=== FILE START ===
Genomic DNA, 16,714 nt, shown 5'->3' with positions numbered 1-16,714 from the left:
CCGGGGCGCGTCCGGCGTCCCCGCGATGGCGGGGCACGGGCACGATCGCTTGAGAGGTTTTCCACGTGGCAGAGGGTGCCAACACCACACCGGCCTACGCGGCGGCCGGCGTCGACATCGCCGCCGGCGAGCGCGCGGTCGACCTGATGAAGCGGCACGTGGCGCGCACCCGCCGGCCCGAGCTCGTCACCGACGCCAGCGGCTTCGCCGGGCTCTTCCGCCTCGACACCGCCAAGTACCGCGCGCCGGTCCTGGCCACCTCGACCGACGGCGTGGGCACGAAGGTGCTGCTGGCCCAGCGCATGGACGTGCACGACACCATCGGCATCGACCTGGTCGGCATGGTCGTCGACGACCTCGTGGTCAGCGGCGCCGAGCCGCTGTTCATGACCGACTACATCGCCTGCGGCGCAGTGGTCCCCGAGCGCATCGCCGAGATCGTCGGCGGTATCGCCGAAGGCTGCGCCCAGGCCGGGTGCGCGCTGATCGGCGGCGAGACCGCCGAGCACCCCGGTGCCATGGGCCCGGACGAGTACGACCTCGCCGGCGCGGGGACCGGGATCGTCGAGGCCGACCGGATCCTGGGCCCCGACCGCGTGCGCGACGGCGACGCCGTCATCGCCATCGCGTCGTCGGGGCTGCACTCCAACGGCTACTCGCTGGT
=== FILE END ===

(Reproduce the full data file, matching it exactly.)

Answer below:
Genomic DNA, 16,714 nt, shown 5'->3' with positions numbered 1-16,714 from the left:
CCGGGGCGCGTCCGGCGTCCCCGCGATGGCGGGGCACGGGCACGATCGCTTGAGAGGTTTTCCACGTGGCAGAGGGTGCCAACACCACACCGGCCTACGCGGCGGCCGGCGTCGACATCGCCGCCGGCGAGCGCGCGGTCGACCTGATGAAGCGGCACGTGGCGCGCACCCGCCGGCCCGAGCTCGTCACCGACGCCAGCGGCTTCGCCGGGCTCTTCCGCCTCGACACCGCCAAGTACCGCGCGCCGGTCCTGGCCACCTCGACCGACGGCGTGGGCACGAAGGTGCTGCTGGCCCAGCGCATGGACGTGCACGACACCATCGGCATCGACCTGGTCGGCATGGTCGTCGACGACCTCGTGGTCAGCGGCGCCGAGCCGCTGTTCATGACCGACTACATCGCCTGCGGCGCAGTGGTCCCCGAGCGCATCGCCGAGATCGTCGGCGGTATCGCCGAAGGCTGCGCCCAGGCCGGGTGCGCGCTGATCGGCGGCGAGACCGCCGAGCACCCCGGTGCCATGGGCCCGGACGAGTACGACCTCGCCGGCGCGGGGACCGGGATCGTCGAGGCCGACCGGATCCTGGGCCCCGACCGCGTGCGCGACGGCGACGCCGTCATCGCCATCGCGTCGTCGGGGCTGCACTCCAACGGCTACTCGCTGGT